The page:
McLENNAN Commissoners’ Court authorized a $30,000 payment to the ex-wife of a K9 Officer whose son’s face was disfigured by his dog, Ace. This story tells how a former training Lieutenant and the K9 handler abused the dog with a cap pistol and by constant harassment that led to his being refused re-certification by a Louisiana firm. – The Legendary
SHERIFF PARNELL MCNAMARA SAID, “THIS REPORT IS NOT FINAL. IT IS STILL UNDER INVESTIGATION.” WATCH THESE COLUMNS FOR AN INTERVIEW WITH THE TWO OFFICERS, WITH THE APPROVAL OF SHERIFF MCNAMARA. – The Legendary
Waco – Police Officers entrusted with the care and training of a tame wolf named Ace whose job is to detect illegal, dangerous drugs, acted with negligence, then lied about it, the official record shows.
A records release made on Monday, December 22, by County Attorney Dustin Chapman of 147 pages of findings in the investigation of a narcotics detection dog abused by a K9 handler and a training supervisor at the McLennan County Sheriff’s Office during the months of March through August 2014 establish three sets of facts – and come to a decisive conclusion.
- Corporal Joseph Ballew “was not conducting a training exercise with Ace during the time (August 19) Deputy Wolfe was bitten.” The Latest training record is dated August 18. “Both verbal and written statements by Ballew to the contrary are less than forthright.”
- Two Lieutenants assigned to conduct an investigation declared Ballew “was negligent and reckless in his handling of Ace.” They concluded his conduct resulted in making the dog overly aggressive, an animal who attempted to bite and attack both officers and bystanders alike. Certification experts at US K9 in Kaplan, Louisiana, refused to go further with training a new handler until Ace could go through extensive retraining.
- Investigators concluded that training supervisor Chris Eubank, at the time a Lieutenant, sent an e-mail claiming “that a training exercise was being conducted appears to greatly and purposefully minimize the incident.”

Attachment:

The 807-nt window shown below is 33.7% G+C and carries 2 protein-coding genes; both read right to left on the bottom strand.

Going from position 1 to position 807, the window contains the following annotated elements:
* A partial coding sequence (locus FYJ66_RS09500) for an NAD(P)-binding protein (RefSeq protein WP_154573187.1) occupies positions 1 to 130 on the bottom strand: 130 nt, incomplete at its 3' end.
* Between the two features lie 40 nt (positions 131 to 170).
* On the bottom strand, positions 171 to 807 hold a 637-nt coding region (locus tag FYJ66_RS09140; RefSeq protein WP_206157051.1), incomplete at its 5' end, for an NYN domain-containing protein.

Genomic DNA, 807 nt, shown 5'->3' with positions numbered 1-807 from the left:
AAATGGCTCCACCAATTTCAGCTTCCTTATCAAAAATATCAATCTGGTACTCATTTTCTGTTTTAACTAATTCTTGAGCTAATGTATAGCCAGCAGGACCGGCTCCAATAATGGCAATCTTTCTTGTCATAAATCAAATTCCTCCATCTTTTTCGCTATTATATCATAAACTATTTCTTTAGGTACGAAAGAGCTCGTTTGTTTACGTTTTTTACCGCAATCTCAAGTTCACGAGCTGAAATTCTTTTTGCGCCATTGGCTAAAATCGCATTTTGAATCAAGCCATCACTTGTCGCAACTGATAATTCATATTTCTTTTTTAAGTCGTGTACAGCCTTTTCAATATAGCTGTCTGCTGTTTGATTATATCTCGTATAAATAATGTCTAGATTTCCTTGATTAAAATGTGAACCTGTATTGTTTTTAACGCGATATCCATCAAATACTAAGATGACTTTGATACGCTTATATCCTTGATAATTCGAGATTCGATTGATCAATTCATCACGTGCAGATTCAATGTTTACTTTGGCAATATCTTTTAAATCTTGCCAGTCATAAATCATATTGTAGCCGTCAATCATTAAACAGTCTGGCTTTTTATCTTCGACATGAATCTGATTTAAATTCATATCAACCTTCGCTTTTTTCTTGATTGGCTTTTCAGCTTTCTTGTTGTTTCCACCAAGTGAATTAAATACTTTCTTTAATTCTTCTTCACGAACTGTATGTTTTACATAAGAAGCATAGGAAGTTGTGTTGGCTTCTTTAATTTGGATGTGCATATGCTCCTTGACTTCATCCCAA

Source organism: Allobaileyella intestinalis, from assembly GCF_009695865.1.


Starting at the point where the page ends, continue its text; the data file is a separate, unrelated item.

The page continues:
Both men have approached Randall Scott Gates, a former detective who once was certified as a K9 handler, to say that their side of the story has gone untold. Sgt. Eubank was demoted from his former position as a Lieutenant; Corporal Ballew “took advantage of an opportunity to make a lateral transfer” to the Patrol Division, where he now works as a patrol officer. Their statements made during the course of the investigation are adequately covered by these columns. The official records show the investigators disagreed; their supervisors acted accordingly.
In any case, neither of them have communicated otherwise, either verbally, or in writing.
To date, no other answers have been made by Sheriff Parnell McNamara or members of his administration, other than the release by a county official of the public records requested.
According to the report, a meticulous collection of documents chronicling the training, expenses, health records, and equipment purchased to handle Ace, the end result is that thousands of dollars have been spent to re-train the dog, rather than destroy it.
These facts are important due to a Supreme Court decision regarding two Florida cases overturned in February of 2013, a holding that concurs with previous decisions that the olfactory perception of a K9 trained to perceive narcotics is infallible, but must be proven by the expert testimony of the handler, supported by accurate records kept on the training and certification of the handler and his dog.
Allegations that sensitive documents obtained from a confidential informant who sent them anonymously through the U.S. Postal Service in an unmarked envelope to R.S. Gates were stolen by a former supervisor, or were somehow falsified, are not true. The 147 pages of records released by the attorney Chapman are supportive of those documents; in the case of the 38 pages previously received, the pages that come from the official investigation are identical.
They are a part of the public record as a result of that release.
To read a previous report, follow this link: